Bruno was born in captivity, a primate at the Lincoln Park Zoo in Chicago. At six years old he (along with some of his siblings) is loaned out for scientific experimentation of the ‘behavioral” variety. Bruno excels at these, figuring them out more rapidly than the others. He is chosen by a research associate, Lydia Littlemore, for further study. One of the first experiments which sets him apart concerns a peach in a box. There was an elaborate demonstration of how to get the peach out of the box: pushing a button, tapping three times, then releasing a lever so that the peach could be retrieved. The tapping part was just voodoo and unnecessary. Pushing the button and springing the lever was all that was necessary. And Bruno saw this almost immediately. Nevertheless, he went along with the ritual. Hale (through the erudite voice of Bruno) describes the scene, with one of the many humorous literary references sprinkled throughout the novel.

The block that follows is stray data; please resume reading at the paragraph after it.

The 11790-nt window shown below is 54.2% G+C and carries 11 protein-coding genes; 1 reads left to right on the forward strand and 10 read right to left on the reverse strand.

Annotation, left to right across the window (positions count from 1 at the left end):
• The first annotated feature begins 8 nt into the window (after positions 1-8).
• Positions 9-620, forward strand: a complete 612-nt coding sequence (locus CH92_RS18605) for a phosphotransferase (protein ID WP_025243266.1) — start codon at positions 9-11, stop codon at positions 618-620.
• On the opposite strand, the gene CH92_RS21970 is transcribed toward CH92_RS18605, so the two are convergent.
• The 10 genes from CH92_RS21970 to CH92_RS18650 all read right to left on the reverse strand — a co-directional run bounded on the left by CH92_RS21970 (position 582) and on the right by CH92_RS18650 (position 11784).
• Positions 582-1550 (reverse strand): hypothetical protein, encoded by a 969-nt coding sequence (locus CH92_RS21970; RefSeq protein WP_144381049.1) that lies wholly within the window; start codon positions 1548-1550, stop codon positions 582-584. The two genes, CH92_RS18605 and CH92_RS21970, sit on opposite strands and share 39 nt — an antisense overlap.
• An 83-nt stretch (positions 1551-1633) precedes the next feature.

Alone with the box, with the peach clearly visible but locked away inside, forbidden to Bruno. I looked at it a moment. I pressed the button, knocked thrice on the lid, flipped the lever, opened the box and removed the peach. Did I dare to eat a peach? Indeed I did.
In this way I fell from my state of innocence.
This same experiment is carried out simultaneously with a group of human babies. The interesting part is that the human babies continued to tap-tap-tap (as did Bruno) long after the other chimps had streamlined the process to only button, spring. With the exception of one, his brother Cookie, who streamlined the process even further by merely picking up the box and smashing it on the floor. Hey, that worked too! What did this all mean?